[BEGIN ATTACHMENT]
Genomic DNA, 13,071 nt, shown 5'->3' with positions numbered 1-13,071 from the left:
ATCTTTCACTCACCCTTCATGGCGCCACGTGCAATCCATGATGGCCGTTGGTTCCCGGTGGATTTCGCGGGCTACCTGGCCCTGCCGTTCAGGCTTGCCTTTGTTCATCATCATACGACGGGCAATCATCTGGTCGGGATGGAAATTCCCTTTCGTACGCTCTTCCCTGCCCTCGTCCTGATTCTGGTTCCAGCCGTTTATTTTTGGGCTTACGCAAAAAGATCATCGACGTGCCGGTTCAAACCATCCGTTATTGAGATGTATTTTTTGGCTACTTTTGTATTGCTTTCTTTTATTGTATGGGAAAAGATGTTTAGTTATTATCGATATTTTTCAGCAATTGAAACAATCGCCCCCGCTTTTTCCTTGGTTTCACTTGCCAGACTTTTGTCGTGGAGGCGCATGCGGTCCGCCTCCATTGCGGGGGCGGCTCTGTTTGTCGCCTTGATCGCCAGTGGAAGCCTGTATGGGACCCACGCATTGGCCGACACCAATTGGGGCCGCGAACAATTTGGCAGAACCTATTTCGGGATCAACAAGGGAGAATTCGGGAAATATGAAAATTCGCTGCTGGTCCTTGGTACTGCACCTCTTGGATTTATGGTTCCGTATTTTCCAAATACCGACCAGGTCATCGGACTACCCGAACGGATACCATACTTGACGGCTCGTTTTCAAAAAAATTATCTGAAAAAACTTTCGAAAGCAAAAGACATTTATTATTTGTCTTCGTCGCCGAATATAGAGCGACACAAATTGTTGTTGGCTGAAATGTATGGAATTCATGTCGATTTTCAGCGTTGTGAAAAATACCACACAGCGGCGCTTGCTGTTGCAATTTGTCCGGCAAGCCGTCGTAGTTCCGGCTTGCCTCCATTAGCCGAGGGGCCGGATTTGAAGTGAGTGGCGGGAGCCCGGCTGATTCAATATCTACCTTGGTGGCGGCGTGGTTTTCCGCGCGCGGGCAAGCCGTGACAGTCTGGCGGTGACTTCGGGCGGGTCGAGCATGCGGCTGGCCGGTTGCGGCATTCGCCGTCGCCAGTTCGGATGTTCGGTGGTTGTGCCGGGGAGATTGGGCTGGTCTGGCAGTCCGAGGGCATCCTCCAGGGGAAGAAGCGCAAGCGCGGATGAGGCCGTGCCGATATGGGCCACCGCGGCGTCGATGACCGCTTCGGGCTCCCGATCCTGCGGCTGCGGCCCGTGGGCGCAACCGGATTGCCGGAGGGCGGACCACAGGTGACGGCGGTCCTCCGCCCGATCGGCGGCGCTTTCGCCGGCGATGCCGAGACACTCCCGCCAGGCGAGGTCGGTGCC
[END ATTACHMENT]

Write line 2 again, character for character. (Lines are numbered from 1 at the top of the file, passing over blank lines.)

ATCTTTCACTCACCCTTCATGGCGCCACGTGCAATCCATGATGGCCGTTGGTTCCCGGTGGATTTCGCGGGCTACCTGGCCCTGCCGTTCAGGCTTGCCTTTGTTCATCATCATACGACGGGCAATCATCTGGTCGGGATGGAAATTCCCTTTCGTACGCTCTTCCCTGCCCTCGTCCTGATTCTGGTTCCAGCCGTTTATTTTTGGGCTTACGCAAAAAGATCATCGACGTGCCGGTTCAAACCATCCGTTATTGAGATGTATTTTTTGGCTACTTTTGTATTGCTTTCTTTTATTGTATGGGAAAAGATGTTTAGTTATTATCGATATTTTTCAGCAATTGAAACAATCGCCCCCGCTTTTTCCTTGGTTTCACTTGCCAGACTTTTGTCGTGGAGGCGCATGCGGTCCGCCTCCATTGCGGGGGCGGCTCTGTTTGTCGCCTTGATCGCCAGTGGAAGCCTGTATGGGACCCACGCATTGGCCGACACCAATTGGGGCCGCGAACAATTTGGCAGAACCTATTTCGGGATCAACAAGGGAGAATTCGGGAAATATGAAAATTCGCTGCTGGTCCTTGGTACTGCACCTCTTGGATTTATGGTTCCGTATTTTCCAAATACCGACCAGGTCATCGGACTACCCGAACGGATACCATACTTGACGGCTCGTTTTCAAAAAAATTATCTGAAAAAACTTTCGAAAGCAAAAGACATTTATTATTTGTCTTCGTCGCCGAATATAGAGCGACACAAATTGTTGTTGGCTGAAATGTATGGAATTCATGTCGATTTTCAGCGTTGTGAAAAATACCACACAGCGGCGCTTGCTGTTGCAATTTGTCCGGCAAGCCGTCGTAGTTCCGGCTTGCCTCCATTAGCCGAGGGGCCGGATTTGAAGTGAGTGGCGGGAGCCCGGCTGATTCAATATCTACCTTGGTGGCGGCGTGGTTTTCCGCGCGCGGGCAAGCCGTGACAGTCTGGCGGTGACTTCGGGCGGGTCGAGCATGCGGCTGGCCGGTTGCGGCATTCGCCGTCGCCAGTTCGGATGTTCGGTGGTTGTGCCGGGGAGATTGGGCTGGTCTGGCAGTCCGAGGGCATCCTCCAGGGGAAGAAGCGCAAGCGCGGATGAGGCCGTGCCGATATGGGCCACCGCGGCGTCGATGACCGCTTCGGGCTCCCGATCCTGCGGCTGCGGCCCGTGGGCGCAACCGGATTGCCGGAGGGCGGACCACAGGTGACGGCGGTCCTCCGCCCGATCGGCGGCGCTTTCGCCGGCGATGCCGAGACACTCCCGCCAGGCGAGGTCGGTGCC